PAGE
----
Will Saletan’s dated but still fantastic profile of 2012 Nobel Prize winner Shinya Yamanaka is worth reading:
Shinya Yamanaka, a scientist at Kyoto University, loved stem-cell research. But he didn’t want to destroy embryos. So he figured out a way around the problem. In a paper published five years ago inCell, Yamanaka and six colleagues showed how “induced pluripotent stem cells” could be derived from adult cells and potentially substituted, in research and therapy, for embryonic stem cells. Today, that discovery earned him a Nobel Prize, shared with British scientist John Gurdon. But the prize announcement and much of the media coverage missed half the story. Yamanaka’s venture wasn’t just an experiment. It was a moral project.
Freddie rejects the notion that data exists in a vacuum:
Empiricism exists within a framework of theory, and theory cannot be derived empirically. The fact-value distinction is real. (This argument of mine is illustrative of its own point: I take it as an empirical truth, not a normative statement, but its empirical claims are necessarily grounded in theoretical assumptions.) And fact-value problems exist for both the commission of empirical projects and the evaluation of empirical results.
While I sympathize with this stance, Freddie is wrong to think that journalists are going to–or should–reflect on the fact-value distinction. When scientists themselves routinely push a simplistic model of empiricism, it’s not fair to expect Ezra Klein to resolve that disagreement. Here’s the lengthy comment I left:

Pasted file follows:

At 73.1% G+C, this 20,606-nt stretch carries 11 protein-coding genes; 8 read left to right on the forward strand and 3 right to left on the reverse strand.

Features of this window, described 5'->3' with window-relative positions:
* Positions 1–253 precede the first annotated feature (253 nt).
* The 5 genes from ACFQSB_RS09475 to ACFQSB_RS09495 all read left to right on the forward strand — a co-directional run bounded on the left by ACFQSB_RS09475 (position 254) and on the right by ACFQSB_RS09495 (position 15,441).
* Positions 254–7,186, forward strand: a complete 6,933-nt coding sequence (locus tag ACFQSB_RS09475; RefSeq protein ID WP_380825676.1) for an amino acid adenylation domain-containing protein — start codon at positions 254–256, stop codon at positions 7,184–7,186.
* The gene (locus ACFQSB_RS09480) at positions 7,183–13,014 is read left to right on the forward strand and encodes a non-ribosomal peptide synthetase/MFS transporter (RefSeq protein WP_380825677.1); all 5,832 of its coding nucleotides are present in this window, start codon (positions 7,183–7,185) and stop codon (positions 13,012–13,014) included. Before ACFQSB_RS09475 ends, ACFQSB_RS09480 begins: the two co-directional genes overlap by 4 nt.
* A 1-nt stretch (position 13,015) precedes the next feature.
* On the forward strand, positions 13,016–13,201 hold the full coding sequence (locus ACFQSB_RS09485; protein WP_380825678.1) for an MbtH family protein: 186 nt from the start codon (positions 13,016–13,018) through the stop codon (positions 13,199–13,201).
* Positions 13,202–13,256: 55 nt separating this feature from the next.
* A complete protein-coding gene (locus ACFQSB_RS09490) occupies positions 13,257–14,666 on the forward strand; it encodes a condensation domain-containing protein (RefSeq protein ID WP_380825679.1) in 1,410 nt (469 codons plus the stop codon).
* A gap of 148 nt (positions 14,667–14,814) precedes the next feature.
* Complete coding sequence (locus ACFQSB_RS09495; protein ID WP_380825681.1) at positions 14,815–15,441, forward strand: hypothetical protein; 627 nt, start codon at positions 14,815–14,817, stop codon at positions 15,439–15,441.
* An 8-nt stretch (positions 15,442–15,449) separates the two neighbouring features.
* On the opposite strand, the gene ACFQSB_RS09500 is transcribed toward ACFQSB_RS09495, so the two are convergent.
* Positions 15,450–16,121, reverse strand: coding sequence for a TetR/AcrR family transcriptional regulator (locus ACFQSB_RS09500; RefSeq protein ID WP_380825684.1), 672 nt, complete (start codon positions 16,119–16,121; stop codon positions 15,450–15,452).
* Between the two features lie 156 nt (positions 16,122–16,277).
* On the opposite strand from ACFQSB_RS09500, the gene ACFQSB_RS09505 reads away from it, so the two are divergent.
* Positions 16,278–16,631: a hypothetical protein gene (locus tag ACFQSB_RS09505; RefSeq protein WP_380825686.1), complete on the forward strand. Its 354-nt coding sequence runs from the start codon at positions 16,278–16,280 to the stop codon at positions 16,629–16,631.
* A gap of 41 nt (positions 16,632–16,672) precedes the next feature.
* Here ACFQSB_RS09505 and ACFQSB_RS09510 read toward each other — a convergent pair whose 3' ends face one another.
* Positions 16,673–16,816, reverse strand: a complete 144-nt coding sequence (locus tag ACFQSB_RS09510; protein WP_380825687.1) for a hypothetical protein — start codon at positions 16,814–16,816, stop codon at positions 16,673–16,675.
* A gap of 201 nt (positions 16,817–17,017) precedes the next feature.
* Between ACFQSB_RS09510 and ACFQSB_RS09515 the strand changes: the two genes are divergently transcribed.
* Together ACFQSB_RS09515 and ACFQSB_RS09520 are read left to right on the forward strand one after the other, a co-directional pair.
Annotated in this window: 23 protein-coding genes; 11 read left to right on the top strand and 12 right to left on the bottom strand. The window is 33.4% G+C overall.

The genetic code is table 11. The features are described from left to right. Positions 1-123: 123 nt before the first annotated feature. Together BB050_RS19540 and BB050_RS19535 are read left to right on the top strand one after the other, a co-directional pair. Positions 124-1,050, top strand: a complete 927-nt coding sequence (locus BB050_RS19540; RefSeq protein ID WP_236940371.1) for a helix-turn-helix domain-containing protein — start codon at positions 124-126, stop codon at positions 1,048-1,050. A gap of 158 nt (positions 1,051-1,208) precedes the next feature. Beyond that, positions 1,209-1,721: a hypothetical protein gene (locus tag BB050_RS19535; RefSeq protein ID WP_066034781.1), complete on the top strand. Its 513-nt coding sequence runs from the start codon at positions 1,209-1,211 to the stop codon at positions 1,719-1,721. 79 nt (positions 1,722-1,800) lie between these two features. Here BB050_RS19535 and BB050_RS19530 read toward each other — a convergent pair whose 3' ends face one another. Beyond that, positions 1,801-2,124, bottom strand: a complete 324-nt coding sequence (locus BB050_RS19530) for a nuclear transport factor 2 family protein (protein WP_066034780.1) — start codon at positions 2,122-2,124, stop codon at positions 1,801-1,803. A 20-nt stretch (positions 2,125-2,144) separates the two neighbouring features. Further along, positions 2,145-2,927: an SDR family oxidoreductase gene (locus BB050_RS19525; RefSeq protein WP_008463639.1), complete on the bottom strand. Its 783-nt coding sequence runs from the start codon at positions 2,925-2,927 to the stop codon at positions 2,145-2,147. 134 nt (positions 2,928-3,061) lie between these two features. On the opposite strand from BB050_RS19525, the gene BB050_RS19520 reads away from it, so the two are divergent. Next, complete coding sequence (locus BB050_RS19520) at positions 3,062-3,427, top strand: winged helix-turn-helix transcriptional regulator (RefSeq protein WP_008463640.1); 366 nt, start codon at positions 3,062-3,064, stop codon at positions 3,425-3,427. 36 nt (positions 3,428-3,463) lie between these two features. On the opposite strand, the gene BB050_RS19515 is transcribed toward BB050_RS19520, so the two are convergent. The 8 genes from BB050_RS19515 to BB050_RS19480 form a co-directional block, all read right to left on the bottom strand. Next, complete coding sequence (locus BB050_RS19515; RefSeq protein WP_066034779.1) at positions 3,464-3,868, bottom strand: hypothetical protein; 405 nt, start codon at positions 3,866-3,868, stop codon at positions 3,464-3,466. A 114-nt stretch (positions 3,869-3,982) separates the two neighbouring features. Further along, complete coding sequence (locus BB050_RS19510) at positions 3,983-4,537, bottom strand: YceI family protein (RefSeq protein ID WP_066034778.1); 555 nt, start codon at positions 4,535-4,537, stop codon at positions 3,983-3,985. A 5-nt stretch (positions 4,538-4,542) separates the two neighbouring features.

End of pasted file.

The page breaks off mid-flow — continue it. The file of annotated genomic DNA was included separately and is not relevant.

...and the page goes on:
Great post. But methinks the problem doesn’t start with Klein as much as it does with academics. The delusion that empiricism alone can solve our problems started with us, and we continue to promote it. The Ezra Kleins out there are simply following our lead.
While I sympathize with your efforts…there are sound historical, institutional, and cultural reasons why social scientists are not the standard-bearers for empiricism and its connection to theory.
For better and for worse, it’s usually the natural and physical scientists who speak on these matters. Even more specifically, it’s often physicists. And trust me, they are not going to accept that “science exists within philosophy.” I have tried to raise this very point before, and I can’t begin to describe the ruckus it caused.
If your goal was to pick a fight, you couldn’t have chosen a better title. I can predict my friends’ response: “What? Are you trying to say that the mass of the electron depends on philosophy? That there are norms about the existence of gravity?”
These discussions always get reduced to something like gravity. Again, trust me because I’ve been there.
You’re trying to raise a very complicated idea. One that requires a ~1,000 word example to even get started. It’s a bit much to expect wonks to descend into this territory.
It’s especially harder when much public outreach about science and empiricism by academics stress that data alone can set us free, that empiricism is a way to free ourselves from our pre-conceived philosophies, and that thinking otherwise is the first step to destroying the Enlightenment.
If you want to change Ezra Klein, start with the physics professor down the hall from you.